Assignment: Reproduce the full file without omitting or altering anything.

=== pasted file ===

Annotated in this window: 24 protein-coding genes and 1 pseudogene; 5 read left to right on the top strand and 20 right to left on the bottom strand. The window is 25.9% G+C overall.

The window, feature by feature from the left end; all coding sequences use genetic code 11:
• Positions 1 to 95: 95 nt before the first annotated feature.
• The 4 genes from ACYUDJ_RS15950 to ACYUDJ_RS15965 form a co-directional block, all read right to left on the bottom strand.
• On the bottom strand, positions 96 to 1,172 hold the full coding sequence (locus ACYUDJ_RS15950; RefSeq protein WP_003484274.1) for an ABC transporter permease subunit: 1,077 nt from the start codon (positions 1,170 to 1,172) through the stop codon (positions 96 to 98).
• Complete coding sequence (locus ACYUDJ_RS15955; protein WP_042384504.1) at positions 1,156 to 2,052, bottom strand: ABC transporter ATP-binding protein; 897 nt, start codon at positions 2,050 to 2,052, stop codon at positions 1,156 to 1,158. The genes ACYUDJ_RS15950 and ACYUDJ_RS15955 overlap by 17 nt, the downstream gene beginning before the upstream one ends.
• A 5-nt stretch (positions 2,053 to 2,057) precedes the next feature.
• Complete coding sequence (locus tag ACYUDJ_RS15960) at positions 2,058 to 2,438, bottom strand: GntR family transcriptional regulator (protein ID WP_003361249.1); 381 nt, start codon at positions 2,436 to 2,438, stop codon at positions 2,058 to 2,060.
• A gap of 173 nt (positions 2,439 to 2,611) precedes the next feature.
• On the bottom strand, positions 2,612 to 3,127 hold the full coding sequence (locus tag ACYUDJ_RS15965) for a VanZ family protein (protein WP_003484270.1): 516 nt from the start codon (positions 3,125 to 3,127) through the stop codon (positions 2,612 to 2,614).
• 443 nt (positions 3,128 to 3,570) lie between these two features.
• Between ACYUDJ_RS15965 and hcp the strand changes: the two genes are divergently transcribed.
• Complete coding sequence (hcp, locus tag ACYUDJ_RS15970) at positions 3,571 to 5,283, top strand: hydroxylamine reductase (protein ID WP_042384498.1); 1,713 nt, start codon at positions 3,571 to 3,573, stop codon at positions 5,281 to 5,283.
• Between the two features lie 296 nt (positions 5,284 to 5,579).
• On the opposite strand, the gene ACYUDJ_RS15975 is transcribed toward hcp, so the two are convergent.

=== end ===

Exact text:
Annotated in this window: 24 protein-coding genes and 1 pseudogene; 5 read left to right on the top strand and 20 right to left on the bottom strand. The window is 25.9% G+C overall.

The window, feature by feature from the left end; all coding sequences use genetic code 11:
• Positions 1 to 95: 95 nt before the first annotated feature.
• The 4 genes from ACYUDJ_RS15950 to ACYUDJ_RS15965 form a co-directional block, all read right to left on the bottom strand.
• On the bottom strand, positions 96 to 1,172 hold the full coding sequence (locus ACYUDJ_RS15950; RefSeq protein WP_003484274.1) for an ABC transporter permease subunit: 1,077 nt from the start codon (positions 1,170 to 1,172) through the stop codon (positions 96 to 98).
• Complete coding sequence (locus ACYUDJ_RS15955; protein WP_042384504.1) at positions 1,156 to 2,052, bottom strand: ABC transporter ATP-binding protein; 897 nt, start codon at positions 2,050 to 2,052, stop codon at positions 1,156 to 1,158. The genes ACYUDJ_RS15950 and ACYUDJ_RS15955 overlap by 17 nt, the downstream gene beginning before the upstream one ends.
• A 5-nt stretch (positions 2,053 to 2,057) precedes the next feature.
• Complete coding sequence (locus tag ACYUDJ_RS15960) at positions 2,058 to 2,438, bottom strand: GntR family transcriptional regulator (protein ID WP_003361249.1); 381 nt, start codon at positions 2,436 to 2,438, stop codon at positions 2,058 to 2,060.
• A gap of 173 nt (positions 2,439 to 2,611) precedes the next feature.
• On the bottom strand, positions 2,612 to 3,127 hold the full coding sequence (locus tag ACYUDJ_RS15965) for a VanZ family protein (protein WP_003484270.1): 516 nt from the start codon (positions 3,125 to 3,127) through the stop codon (positions 2,612 to 2,614).
• 443 nt (positions 3,128 to 3,570) lie between these two features.
• Between ACYUDJ_RS15965 and hcp the strand changes: the two genes are divergently transcribed.
• Complete coding sequence (hcp, locus tag ACYUDJ_RS15970) at positions 3,571 to 5,283, top strand: hydroxylamine reductase (protein ID WP_042384498.1); 1,713 nt, start codon at positions 3,571 to 3,573, stop codon at positions 5,281 to 5,283.
• Between the two features lie 296 nt (positions 5,284 to 5,579).
• On the opposite strand, the gene ACYUDJ_RS15975 is transcribed toward hcp, so the two are convergent.